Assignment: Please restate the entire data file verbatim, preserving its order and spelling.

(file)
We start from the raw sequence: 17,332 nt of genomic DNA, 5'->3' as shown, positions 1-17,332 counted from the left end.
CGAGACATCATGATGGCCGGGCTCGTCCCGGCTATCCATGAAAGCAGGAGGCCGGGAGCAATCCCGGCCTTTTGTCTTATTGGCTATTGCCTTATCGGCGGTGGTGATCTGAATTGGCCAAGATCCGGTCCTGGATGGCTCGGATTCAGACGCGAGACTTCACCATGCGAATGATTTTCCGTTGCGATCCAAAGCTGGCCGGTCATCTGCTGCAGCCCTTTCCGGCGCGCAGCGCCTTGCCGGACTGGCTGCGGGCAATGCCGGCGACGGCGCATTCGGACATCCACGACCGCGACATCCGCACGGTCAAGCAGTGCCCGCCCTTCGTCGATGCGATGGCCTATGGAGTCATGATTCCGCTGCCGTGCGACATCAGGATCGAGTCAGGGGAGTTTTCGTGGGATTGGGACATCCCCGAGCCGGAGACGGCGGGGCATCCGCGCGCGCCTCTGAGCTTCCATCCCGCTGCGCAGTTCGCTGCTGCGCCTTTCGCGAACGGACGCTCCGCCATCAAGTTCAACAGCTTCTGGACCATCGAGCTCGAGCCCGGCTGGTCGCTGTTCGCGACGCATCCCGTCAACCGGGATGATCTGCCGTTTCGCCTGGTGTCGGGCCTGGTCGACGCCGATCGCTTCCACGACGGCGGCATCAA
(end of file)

We start from the raw sequence: 17,332 nt of genomic DNA, 5'->3' as shown, positions 1-17,332 counted from the left end.
CGAGACATCATGATGGCCGGGCTCGTCCCGGCTATCCATGAAAGCAGGAGGCCGGGAGCAATCCCGGCCTTTTGTCTTATTGGCTATTGCCTTATCGGCGGTGGTGATCTGAATTGGCCAAGATCCGGTCCTGGATGGCTCGGATTCAGACGCGAGACTTCACCATGCGAATGATTTTCCGTTGCGATCCAAAGCTGGCCGGTCATCTGCTGCAGCCCTTTCCGGCGCGCAGCGCCTTGCCGGACTGGCTGCGGGCAATGCCGGCGACGGCGCATTCGGACATCCACGACCGCGACATCCGCACGGTCAAGCAGTGCCCGCCCTTCGTCGATGCGATGGCCTATGGAGTCATGATTCCGCTGCCGTGCGACATCAGGATCGAGTCAGGGGAGTTTTCGTGGGATTGGGACATCCCCGAGCCGGAGACGGCGGGGCATCCGCGCGCGCCTCTGAGCTTCCATCCCGCTGCGCAGTTCGCTGCTGCGCCTTTCGCGAACGGACGCTCCGCCATCAAGTTCAACAGCTTCTGGACCATCGAGCTCGAGCCCGGCTGGTCGCTGTTCGCGACGCATCCCGTCAACCGGGATGATCTGCCGTTTCGCCTGGTGTCGGGCCTGGTCGACGCCGATCGCTTCCACGACGGCGGCATCAA